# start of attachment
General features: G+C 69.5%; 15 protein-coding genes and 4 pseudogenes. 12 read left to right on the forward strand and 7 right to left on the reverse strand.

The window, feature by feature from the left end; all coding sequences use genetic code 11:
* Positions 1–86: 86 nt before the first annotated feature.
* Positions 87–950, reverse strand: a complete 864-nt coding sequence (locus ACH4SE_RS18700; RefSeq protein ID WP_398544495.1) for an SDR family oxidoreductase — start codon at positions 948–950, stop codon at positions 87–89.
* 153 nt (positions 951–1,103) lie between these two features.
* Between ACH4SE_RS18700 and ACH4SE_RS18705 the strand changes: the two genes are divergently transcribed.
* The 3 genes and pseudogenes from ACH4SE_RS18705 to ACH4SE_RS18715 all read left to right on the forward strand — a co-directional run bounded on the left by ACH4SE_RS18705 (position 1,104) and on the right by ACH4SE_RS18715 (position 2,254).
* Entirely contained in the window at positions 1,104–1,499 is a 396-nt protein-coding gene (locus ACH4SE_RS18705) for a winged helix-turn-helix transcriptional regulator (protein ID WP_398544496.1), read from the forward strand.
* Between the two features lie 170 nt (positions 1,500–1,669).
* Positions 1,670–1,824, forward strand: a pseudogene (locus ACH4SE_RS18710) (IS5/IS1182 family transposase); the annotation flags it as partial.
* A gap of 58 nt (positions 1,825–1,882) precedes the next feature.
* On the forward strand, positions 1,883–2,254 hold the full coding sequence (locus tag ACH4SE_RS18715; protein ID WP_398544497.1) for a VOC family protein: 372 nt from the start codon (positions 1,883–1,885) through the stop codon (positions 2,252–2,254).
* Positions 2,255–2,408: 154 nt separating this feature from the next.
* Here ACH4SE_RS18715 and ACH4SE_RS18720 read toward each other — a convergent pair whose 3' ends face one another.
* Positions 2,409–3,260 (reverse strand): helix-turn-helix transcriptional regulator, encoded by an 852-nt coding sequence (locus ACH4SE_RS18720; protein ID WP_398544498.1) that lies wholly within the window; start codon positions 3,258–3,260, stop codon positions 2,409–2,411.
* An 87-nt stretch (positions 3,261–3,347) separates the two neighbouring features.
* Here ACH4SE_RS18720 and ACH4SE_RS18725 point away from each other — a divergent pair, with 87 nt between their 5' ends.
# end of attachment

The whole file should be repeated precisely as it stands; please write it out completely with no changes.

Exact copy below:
General features: G+C 69.5%; 15 protein-coding genes and 4 pseudogenes. 12 read left to right on the forward strand and 7 right to left on the reverse strand.

The window, feature by feature from the left end; all coding sequences use genetic code 11:
* Positions 1–86: 86 nt before the first annotated feature.
* Positions 87–950, reverse strand: a complete 864-nt coding sequence (locus ACH4SE_RS18700; RefSeq protein ID WP_398544495.1) for an SDR family oxidoreductase — start codon at positions 948–950, stop codon at positions 87–89.
* 153 nt (positions 951–1,103) lie between these two features.
* Between ACH4SE_RS18700 and ACH4SE_RS18705 the strand changes: the two genes are divergently transcribed.
* The 3 genes and pseudogenes from ACH4SE_RS18705 to ACH4SE_RS18715 all read left to right on the forward strand — a co-directional run bounded on the left by ACH4SE_RS18705 (position 1,104) and on the right by ACH4SE_RS18715 (position 2,254).
* Entirely contained in the window at positions 1,104–1,499 is a 396-nt protein-coding gene (locus ACH4SE_RS18705) for a winged helix-turn-helix transcriptional regulator (protein ID WP_398544496.1), read from the forward strand.
* Between the two features lie 170 nt (positions 1,500–1,669).
* Positions 1,670–1,824, forward strand: a pseudogene (locus ACH4SE_RS18710) (IS5/IS1182 family transposase); the annotation flags it as partial.
* A gap of 58 nt (positions 1,825–1,882) precedes the next feature.
* On the forward strand, positions 1,883–2,254 hold the full coding sequence (locus tag ACH4SE_RS18715; protein ID WP_398544497.1) for a VOC family protein: 372 nt from the start codon (positions 1,883–1,885) through the stop codon (positions 2,252–2,254).
* Positions 2,255–2,408: 154 nt separating this feature from the next.
* Here ACH4SE_RS18715 and ACH4SE_RS18720 read toward each other — a convergent pair whose 3' ends face one another.
* Positions 2,409–3,260 (reverse strand): helix-turn-helix transcriptional regulator, encoded by an 852-nt coding sequence (locus ACH4SE_RS18720; protein ID WP_398544498.1) that lies wholly within the window; start codon positions 3,258–3,260, stop codon positions 2,409–2,411.
* An 87-nt stretch (positions 3,261–3,347) separates the two neighbouring features.
* Here ACH4SE_RS18720 and ACH4SE_RS18725 point away from each other — a divergent pair, with 87 nt between their 5' ends.